Jerusalem: Holy Fire Spread to the World - Word&Way

Jerusalem: Holy Fire Spread to the World

On Saturday, I watched as tears streamed down the faces of worshipers, their hands holding candles alight with the Holy Fire; shouts of joy that the “Messiah is risen, indeed” filled the Church of the Holy Sepulchre.

Lauren Draper

Holy Saturday, or Sabt Al-Noor (literally Saturday of Light) as it is referred to in Arabic, is a sacred day in the Orthodox Christian tradition because it is the only day of the year when the Holy Fire — the fire that miraculously lights the tomb of Christ in the Church of the Holy Sepulchre — gets spread out into the world. Priests from various Orthodox traditions receive the light from a flame in the recesses of the tomb in the ancient church and pass it along to gathered worshipers throughout the church and the streets of the Old City of Jerusalem. The beautiful and powerful image of candles burning throughout the sacred city symbolizes how Christ’s light is spread into the world.

This Easter season, I was privileged to worship alongside my Arab Christian brothers and sisters in Jerusalem. I was one of the hundreds admitted into the church, each wearing neon wristbands in Hebrew script that read “Shabat Ha-Or 2024.” Over the last four years, the Israeli Authorities have imposed strict restrictions on Holy Light Ceremony in the name of fire safety. The historic Christian event was attended yearly by over 10,000 individuals until 2021, when it was restricted to a mere 1,800 worshipers and 200 police.

Christians in the Holy City of Jerusalem feel increasingly pressured by ever-shrinking permissions for worship and increased expulsion from the historic birthplace of our faith. Primarily Orthodox, Christians once made up more than 18 percent of the local population of historic Palestine when Israel was founded in 1948 — but now constitute less than two percent.

As I processed through the Old City on Holy Saturday, I was struck by how the day could be viewed as a microcosm of the daily challenges experienced by Christian Palestinians living in this land. When security forces, police, and the Israeli army blocked entrances to the Old City, it offered a small glimpse of the harsh realities of the occupation of East Jerusalem, the West Bank, and Gaza. Almost all West Bank Palestinian Christians who wanted to make the few-mile pilgrimage to worship in Jerusalem were not allowed to travel through the nearby checkpoints in Ramallah and Bethlehem. Even as Christians in Jerusalem flocked to the Old City to participate, hundreds of local worshipers were also prevented from entering the Old City and passing through its ancient stoned streets.

If one was lucky enough to be allowed through one of the barricades, another was located just around the corner, only a few dozen yards down one of the winding streets of the Old City. Signs greeted worshipers in Hebrew, English, Greek, and Arabic all along the route: “The Israel Police wishes a happy holiday to the Christian people in Israel and all the world on the occasion of the Holy Fire.” The signs contradicted the reality playing out in front of our eyes, as worshipers attempting to reach the Christian landmark of the Church of the Holy Sepulchre pleaded with the security forces to be allowed passage. Some cried while others implored, each hoping to see the Holy Fire spread from its origin at the church.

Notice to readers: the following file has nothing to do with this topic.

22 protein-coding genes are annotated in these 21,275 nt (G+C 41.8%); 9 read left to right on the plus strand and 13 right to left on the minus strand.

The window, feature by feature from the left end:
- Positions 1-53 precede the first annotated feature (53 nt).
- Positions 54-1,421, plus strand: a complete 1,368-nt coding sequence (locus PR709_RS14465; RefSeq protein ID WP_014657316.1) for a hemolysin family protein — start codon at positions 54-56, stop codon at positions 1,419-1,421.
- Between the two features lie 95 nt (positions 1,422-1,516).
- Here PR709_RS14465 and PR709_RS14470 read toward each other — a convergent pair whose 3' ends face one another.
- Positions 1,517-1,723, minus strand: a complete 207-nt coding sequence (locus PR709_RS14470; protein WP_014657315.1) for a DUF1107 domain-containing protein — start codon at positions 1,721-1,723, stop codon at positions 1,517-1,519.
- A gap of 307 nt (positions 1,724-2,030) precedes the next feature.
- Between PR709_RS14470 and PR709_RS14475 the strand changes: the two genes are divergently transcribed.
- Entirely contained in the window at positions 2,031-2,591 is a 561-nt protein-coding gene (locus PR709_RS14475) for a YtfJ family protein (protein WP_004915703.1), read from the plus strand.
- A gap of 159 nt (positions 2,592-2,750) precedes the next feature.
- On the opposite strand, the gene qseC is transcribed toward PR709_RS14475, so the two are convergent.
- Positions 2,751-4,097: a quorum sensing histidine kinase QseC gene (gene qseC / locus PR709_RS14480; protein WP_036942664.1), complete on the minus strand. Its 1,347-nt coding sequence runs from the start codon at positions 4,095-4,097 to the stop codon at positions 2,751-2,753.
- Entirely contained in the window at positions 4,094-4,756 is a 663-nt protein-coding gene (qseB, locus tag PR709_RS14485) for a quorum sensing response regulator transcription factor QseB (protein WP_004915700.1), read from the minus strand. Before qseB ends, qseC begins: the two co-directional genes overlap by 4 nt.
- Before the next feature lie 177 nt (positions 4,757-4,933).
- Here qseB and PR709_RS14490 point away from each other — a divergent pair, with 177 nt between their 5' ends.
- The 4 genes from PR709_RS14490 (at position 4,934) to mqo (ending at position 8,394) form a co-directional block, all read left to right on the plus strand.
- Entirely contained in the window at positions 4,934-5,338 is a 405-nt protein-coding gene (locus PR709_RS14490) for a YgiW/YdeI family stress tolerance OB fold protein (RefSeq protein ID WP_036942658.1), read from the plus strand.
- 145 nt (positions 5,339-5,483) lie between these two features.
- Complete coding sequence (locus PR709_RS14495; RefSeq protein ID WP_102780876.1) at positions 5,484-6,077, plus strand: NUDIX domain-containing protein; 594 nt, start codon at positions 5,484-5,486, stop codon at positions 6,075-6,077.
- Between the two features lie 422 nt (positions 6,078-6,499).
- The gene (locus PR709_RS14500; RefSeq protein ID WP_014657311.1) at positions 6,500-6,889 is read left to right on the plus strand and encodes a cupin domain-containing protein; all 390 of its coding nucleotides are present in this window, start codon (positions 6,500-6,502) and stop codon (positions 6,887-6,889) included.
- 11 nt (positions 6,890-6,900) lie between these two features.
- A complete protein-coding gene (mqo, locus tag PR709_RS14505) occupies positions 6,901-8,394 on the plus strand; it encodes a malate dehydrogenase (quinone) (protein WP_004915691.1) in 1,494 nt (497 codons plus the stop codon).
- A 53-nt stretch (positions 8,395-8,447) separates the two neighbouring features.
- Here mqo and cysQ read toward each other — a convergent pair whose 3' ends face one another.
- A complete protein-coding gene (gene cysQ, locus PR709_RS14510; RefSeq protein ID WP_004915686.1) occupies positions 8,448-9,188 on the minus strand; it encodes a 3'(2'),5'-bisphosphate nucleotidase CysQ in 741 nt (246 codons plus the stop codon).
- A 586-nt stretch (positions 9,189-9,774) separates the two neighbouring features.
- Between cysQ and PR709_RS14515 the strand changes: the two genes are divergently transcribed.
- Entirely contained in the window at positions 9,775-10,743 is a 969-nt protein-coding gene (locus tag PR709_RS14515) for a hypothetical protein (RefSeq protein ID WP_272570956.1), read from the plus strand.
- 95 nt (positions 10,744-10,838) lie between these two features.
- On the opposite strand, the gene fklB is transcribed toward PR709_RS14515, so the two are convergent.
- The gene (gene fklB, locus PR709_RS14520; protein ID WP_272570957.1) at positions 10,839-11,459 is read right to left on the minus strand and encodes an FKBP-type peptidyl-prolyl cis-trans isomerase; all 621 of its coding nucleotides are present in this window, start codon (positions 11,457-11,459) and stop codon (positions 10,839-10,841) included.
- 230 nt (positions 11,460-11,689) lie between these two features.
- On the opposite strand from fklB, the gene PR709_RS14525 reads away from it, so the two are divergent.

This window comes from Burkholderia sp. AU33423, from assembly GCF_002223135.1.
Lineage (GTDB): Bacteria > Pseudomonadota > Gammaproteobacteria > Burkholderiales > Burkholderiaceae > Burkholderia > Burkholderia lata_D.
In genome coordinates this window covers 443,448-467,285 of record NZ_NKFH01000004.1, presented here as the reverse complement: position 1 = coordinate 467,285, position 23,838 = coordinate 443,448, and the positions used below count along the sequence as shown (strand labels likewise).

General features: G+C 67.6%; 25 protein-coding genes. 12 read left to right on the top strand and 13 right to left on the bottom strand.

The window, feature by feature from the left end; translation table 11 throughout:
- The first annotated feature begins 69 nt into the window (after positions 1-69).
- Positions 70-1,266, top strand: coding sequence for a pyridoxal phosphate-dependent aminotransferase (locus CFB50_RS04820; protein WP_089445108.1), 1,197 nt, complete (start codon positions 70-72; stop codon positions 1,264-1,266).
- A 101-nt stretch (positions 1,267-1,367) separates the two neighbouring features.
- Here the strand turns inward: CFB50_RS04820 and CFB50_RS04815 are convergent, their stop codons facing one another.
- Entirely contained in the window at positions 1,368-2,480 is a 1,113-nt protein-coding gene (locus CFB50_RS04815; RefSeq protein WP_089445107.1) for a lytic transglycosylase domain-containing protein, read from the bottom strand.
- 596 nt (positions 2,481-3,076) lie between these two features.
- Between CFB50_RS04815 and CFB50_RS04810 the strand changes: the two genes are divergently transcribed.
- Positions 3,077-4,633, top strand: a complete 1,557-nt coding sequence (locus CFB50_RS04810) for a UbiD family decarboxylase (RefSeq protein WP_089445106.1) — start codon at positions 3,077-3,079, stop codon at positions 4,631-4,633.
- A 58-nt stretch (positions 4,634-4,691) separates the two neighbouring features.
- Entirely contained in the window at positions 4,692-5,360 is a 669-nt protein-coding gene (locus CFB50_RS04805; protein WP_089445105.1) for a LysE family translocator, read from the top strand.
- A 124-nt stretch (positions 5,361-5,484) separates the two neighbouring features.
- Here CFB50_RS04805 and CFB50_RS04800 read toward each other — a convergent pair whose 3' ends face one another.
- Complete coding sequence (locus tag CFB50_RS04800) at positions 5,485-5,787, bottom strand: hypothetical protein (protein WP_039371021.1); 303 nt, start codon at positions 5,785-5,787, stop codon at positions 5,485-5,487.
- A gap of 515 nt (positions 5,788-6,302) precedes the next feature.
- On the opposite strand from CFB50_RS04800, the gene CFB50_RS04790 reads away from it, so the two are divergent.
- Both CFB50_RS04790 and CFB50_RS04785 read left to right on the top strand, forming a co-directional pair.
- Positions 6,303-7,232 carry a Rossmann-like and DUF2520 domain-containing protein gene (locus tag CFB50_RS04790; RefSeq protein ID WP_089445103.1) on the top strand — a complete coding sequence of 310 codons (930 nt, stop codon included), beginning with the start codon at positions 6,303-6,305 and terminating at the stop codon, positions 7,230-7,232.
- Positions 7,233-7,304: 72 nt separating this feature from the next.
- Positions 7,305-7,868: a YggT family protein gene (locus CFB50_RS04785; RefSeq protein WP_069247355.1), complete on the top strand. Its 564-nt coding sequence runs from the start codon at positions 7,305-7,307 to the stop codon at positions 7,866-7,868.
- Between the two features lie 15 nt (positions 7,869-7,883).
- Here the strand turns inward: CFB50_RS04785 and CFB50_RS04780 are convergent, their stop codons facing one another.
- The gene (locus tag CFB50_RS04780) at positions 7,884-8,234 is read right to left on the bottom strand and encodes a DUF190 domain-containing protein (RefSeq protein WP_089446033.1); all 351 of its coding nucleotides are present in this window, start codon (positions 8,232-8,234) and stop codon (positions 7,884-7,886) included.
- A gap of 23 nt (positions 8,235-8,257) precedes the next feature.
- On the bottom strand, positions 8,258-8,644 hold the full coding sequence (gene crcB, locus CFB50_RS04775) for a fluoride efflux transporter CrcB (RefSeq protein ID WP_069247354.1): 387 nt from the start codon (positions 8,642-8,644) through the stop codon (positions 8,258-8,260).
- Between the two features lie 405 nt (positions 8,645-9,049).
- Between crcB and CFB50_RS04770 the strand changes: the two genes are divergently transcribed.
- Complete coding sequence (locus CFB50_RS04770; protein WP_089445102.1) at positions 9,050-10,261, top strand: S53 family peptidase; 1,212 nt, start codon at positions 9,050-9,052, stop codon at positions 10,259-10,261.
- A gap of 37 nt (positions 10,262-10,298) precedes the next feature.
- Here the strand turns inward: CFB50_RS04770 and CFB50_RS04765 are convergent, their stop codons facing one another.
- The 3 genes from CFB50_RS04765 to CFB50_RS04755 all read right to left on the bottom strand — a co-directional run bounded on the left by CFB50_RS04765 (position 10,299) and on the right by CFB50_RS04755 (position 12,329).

Christian pilgrims hold candles during the Holy Fire ceremony, a day before Easter, at the Church of the Holy Sepulcher, where many Christians believe Jesus was crucified, buried and resurrected, in Jerusalem’s Old City, Saturday, May 4, 2024. (AP Photo/Ohad Zwigenberg)

Before the miracle of the Holy Light takes place inside the Edicule, the Greek Orthodox Patriarch of Jerusalem, His Beatitude Theophilos III, processes into the cathedral. This year, one could not miss the symbolism of Israeli police officers obscuring the view of the church leader. Yet despite the military presence and the physical obstacles placed along the pathway of the worshipers, it was impossible to prevent the spreading of the Light when it occurred.

As the Holy Fire passed by, crowds of people gathered behind the many barriers reaching out their hands filled with candles to receive the flame. Men, women, and children clapped, cheered, and celebrated as candles were shared flame to flame and the light was spread.

For the rest of my life, I will carry with me the image of Christian worshipers reaching out toward one another, internationals and local Palestinians alike, exuberantly stewarding candles holding a sacred flame, sharing that light neighbor-to-neighbor with one another. In a matter of moments, the entire path was full of singing and worship. The light that burned radiated a powerful heat that physical obstacles and barriers could not contain. By the power and grace of the Holy Spirit, may the church be inspired and compelled to spread the light of Christ in our homes, churches, and communities regardless of any barriers and injustices that might stand in our way.


Lauren Draper is the manager of communications for Churches for Middle East Peace (CMEP) and is based in Jerusalem.